Also I do not get the on going bitching about content farms you hear so many people crying about EHOW…ehow had bad content blah blah…The thing is if google blocks eHow then some other content farm will take its place.

    I agree with what you have said if you cant beat the content farm join them but do it better make a article website with a huge load of top quality articles with great content.

    The main thing is SEO’s need to quit complaining and posting crap on blogs and actually start doing SEO work. The people who are actually making money doing SEO are too busy making money to take the time to comment all day.

  • You all seem to act like EMD’s, money and time come easy. Sure, with enough time and money I can do anything, but most of my clients are looking for cost effective SEO. I personally don’t think a good company site should have to work hard to out rank a crappy EMD because it was purchased In 2001 and has hundreds of pages of crap content and outdated links. when possible, I wouldn’t mind fighting fire with fire, but the good .com EMDs are taken and getting creative with dashes and/or longer Urls is not effective.

  • I’ve come across may websites and blogs with poor quality contents and surprisingly rank highly in the SERP. Some of these sites has virtually no updated contents and it makes me wonder why they are still in the top first and 2nd pages of the SERP. I did some further investigation and realize that some of these spammy websites or even sites that has lots of bad reviews actually pay SEO service providers to boost their rankings!.
    I suspect that these sites are doing well in page ranking because some of the SEO service providers generates hundreds of backlinks from authoritative sites to these spammy sites!. Google need to do something about this trend though.

  • Joe,

    Great topic and I am glad that you’ve openly raised it. as many of you have already commented, a good SEO doesn’t not whine, just goes on and takes on the challenge. With creativity, we can compete against anything on the web.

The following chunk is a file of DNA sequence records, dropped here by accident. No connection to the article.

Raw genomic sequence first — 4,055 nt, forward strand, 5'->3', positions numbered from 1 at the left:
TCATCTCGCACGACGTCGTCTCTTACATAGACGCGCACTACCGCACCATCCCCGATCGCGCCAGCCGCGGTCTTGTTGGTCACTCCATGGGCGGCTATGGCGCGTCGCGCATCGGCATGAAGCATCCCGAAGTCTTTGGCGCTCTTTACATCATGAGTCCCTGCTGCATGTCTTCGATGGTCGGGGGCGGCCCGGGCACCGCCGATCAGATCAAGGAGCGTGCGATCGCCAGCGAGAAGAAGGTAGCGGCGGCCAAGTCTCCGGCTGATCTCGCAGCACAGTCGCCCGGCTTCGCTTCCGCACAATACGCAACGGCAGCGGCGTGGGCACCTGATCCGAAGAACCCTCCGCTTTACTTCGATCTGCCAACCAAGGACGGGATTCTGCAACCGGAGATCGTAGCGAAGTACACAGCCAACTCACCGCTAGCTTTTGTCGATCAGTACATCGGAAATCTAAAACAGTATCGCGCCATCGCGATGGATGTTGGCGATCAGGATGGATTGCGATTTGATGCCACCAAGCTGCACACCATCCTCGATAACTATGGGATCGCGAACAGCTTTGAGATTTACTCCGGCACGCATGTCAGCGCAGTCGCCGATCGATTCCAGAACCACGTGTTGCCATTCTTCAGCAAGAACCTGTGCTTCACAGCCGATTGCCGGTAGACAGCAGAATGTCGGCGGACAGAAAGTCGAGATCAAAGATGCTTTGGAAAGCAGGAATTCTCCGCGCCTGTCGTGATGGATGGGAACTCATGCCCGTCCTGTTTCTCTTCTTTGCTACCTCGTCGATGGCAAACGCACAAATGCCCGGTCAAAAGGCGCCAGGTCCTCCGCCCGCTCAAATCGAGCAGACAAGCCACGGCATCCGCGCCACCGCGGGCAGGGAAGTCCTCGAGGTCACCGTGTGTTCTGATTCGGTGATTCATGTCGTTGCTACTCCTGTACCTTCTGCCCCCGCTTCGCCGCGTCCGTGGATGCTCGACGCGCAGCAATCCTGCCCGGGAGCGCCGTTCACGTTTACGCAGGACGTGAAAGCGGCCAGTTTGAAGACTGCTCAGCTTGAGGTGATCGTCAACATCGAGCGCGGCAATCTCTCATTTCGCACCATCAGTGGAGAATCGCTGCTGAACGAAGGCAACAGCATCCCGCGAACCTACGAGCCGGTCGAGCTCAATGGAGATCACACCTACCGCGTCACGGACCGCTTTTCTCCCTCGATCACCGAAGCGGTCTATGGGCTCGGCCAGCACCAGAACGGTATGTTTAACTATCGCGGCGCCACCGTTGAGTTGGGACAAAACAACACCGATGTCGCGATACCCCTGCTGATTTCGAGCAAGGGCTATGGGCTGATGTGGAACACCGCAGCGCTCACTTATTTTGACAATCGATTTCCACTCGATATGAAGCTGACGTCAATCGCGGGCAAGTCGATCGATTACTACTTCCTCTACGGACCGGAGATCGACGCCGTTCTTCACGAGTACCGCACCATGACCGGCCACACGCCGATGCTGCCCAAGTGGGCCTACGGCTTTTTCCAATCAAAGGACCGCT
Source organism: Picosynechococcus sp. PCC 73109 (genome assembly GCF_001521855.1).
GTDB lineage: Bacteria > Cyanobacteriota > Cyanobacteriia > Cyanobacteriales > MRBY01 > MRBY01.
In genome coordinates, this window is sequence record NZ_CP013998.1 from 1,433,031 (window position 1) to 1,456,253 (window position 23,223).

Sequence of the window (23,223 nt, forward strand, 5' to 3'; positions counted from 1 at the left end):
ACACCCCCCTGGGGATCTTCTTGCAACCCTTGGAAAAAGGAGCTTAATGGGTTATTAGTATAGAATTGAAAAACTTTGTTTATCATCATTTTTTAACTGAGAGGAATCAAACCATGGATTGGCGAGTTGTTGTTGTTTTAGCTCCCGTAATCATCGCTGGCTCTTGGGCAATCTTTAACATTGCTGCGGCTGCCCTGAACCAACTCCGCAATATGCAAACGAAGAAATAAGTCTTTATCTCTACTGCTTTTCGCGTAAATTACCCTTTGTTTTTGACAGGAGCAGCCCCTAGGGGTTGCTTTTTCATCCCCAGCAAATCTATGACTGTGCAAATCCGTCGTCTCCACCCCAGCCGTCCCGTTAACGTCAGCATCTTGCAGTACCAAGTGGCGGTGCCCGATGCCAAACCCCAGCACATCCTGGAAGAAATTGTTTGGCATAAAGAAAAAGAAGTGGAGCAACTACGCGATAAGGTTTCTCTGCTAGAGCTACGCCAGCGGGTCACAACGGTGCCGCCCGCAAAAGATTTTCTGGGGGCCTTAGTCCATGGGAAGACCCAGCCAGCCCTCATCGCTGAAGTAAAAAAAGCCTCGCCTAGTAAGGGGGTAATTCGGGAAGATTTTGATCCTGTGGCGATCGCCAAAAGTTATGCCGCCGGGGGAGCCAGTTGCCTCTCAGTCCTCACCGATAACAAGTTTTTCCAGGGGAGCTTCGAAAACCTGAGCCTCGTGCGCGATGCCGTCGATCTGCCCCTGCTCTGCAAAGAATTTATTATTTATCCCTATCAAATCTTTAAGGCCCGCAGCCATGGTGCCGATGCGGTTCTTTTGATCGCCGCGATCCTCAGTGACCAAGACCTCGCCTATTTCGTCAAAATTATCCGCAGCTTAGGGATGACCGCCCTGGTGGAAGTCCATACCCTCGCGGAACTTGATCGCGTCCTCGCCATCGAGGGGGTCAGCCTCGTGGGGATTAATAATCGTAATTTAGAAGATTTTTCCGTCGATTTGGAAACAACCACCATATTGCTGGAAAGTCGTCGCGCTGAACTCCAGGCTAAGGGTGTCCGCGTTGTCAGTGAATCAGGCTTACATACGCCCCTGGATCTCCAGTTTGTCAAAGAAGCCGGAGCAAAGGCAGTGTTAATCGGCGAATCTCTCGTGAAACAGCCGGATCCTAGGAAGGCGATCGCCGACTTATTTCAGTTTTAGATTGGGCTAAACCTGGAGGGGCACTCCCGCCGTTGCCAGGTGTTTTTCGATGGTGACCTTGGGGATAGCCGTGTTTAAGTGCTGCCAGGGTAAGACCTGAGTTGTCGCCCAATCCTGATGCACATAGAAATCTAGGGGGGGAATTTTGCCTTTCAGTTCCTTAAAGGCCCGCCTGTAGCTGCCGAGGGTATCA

Also I have to thank all of you. Being fairly new to the SEO world, I am learning a lot following the posts here.

  • Some good points, but I disagree (in part) with your sentiment about content farms. First off, I do have to say that many so-called content farms aren’t completely horrible. I just don’t agree with the “if you can’t beat ’em, join ’em” idea. I look at it more from a user perspective than a marketer or SEO professional. Google should be looking for ways to reward quality content providers for better user experience, not just sites that are capable of spewing out mass quantities of it. There’s an ethical element as well, in that when someone searches for something, Google should WANT the top results to be from sites that appear to actually know what they are talking about.

  • Yes we can outrank sites with exact match domains. The problem is if all the variables are exact same, the EMDs tend to get a higher rank. In my own opinions there are only few solutions about it:
    – Buy the EMD that has been taken. (Usually with a much higher price)
    – Use other name. (But it requires more work)
    – Use other methods to get traffic other than from SE (I still do not know exactly how to do it)
    I have used EMD with .info and .co extensions with no good results.

  • Joe, great post and well said. The point about exact match domains is interesting, Matt Cutts said in a recent Webmaster video that they are considering turning down the affect of these as people have complained. IMHO exact match domains are a great tool for SEO and a must for reputation management.